Hope is a peculiar thing. It is often paradoxical in its ability to manifest amidst the struggles and real pain of life, often in the most hopeless of times and places.
We were making the long drive that many of you have made, to get a vaccine, down to the southwestern corner of the state in our case, following the gentle contours of the winding Minnesota River, past empty fields and ancient barns. As we drove, the sunlight was blazing and magnificent, yet the world seemed stark and barren under its unyielding brightness. Winter does this, steals away the color, bleaches every living thing until all is a vast, dry, grayness. But as we went south, the fields began to change, dark and solemn, newly tilled, they presented up the stalks of last year’s corn like bones bleached white under the winter sun, protruding from freshly opened graves. It was simultaneously amazing and terrifying. The fields at once reminded me of how much death and loss the year behind us had wrought, how much there was to grieve and how much we’ve been afraid of over this time of pandemic, of violence and racism, of political division and economic uncertainty, the color of our lives sapped and washed away in so many places. And yet, the damp dark soil of the newly plowed fields, empty like the tomb in the first light of morning, also held in it the promise of new life. As we drove toward the vaccine, toward the possibility that life was changing again, returning, I could not help but feel caught between these two fields of reality – terror and amazement, death and new life, grief and hope.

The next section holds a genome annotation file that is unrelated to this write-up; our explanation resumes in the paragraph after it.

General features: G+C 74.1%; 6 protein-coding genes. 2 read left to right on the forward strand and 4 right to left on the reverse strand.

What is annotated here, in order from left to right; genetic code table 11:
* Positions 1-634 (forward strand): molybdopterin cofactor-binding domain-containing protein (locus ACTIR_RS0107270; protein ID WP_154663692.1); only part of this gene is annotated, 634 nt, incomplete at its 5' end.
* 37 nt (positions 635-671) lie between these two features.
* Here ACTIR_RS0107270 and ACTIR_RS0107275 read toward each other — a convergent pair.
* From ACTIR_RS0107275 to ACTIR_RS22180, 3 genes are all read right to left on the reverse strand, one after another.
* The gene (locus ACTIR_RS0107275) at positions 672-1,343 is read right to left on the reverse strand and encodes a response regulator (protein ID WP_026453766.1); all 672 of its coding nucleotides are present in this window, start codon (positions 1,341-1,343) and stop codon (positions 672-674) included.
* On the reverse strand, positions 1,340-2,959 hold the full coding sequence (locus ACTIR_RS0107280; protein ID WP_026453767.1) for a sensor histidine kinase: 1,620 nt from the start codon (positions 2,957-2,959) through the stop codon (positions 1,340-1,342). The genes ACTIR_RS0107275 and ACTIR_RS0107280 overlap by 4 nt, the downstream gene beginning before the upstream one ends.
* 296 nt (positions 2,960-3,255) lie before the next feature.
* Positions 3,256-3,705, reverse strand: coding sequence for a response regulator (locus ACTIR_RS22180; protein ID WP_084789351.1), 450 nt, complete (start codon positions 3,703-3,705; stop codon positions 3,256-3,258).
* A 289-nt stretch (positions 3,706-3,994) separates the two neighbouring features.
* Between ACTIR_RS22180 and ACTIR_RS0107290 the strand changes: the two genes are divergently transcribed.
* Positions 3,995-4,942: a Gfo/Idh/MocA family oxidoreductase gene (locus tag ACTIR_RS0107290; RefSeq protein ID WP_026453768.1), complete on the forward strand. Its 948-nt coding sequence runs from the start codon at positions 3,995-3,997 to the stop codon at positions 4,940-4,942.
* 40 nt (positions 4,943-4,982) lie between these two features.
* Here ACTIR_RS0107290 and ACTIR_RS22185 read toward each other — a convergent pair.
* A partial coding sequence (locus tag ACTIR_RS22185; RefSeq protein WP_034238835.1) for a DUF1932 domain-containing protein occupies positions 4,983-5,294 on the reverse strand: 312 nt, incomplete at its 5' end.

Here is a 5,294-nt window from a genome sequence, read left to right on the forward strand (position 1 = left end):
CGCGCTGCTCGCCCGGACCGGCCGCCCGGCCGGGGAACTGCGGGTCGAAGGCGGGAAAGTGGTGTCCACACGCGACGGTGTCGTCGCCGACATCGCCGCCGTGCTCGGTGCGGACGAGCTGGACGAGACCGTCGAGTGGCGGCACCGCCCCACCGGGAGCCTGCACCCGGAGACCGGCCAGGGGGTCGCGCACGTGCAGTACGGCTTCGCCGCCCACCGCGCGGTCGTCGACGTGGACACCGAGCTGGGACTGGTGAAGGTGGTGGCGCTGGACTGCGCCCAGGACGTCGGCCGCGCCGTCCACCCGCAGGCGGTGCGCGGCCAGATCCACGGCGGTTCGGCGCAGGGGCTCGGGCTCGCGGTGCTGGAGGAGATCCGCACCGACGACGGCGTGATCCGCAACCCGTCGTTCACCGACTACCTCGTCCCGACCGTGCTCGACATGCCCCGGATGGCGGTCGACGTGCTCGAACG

I was reminded of this experience again as I read this evening’s Old Testament lessons, and especially the passage from the prophet Ezekiel, when he is brought by the Spirit of the Lord to a valley of dry bones. While evocative in its own right, the story’s context bears remembering here and now. Ezekiel’s prophecy comes amidst the people of Israel’s traumatic exile in Babylon. The Davidic monarchy is broken, it seems irreparably, and the Israelites are surely questioning whether there is cause to hope or trust in a future as a people. The scene then, in the valley of dry bones, calls to mind the violence and death that have led them to this place of exile, the battles and very real bodily injuries and pain they’ve endured and only barely survived, and the death which has taken so many. The valley calls to mind too, memory of their own broken promises to God, their own lack of trust in his faithfulness, their turning away to the false deities of other peoples. Perhaps this is the field of war, or the place of slaughtered innocents. It is certainly a site of both trauma and shame. And here the prophet is asked “Mortal, can these bones live?”
Looking out on the fields of last year’s bounty, broken and dry in the thawing freshly tilled ground, on the leavings of what had once been good and green and alive – looking out over the waste of last year, the shattered glass of the Capitol, the torn fabric of our body politic, the empty seats at so many tables, the bodies of black and asian and so many siblings of color crucified by our systems of injustice, our craven worship of guns and profit, looking out at our burning wilderness and whole city blocks razed to the ground, I looked in the mirror and beheld my body changed by the stress and grief of a year and felt the weariness of it all in my bones, and I heard the voice of the Lord say “Mortal, can these bones live?”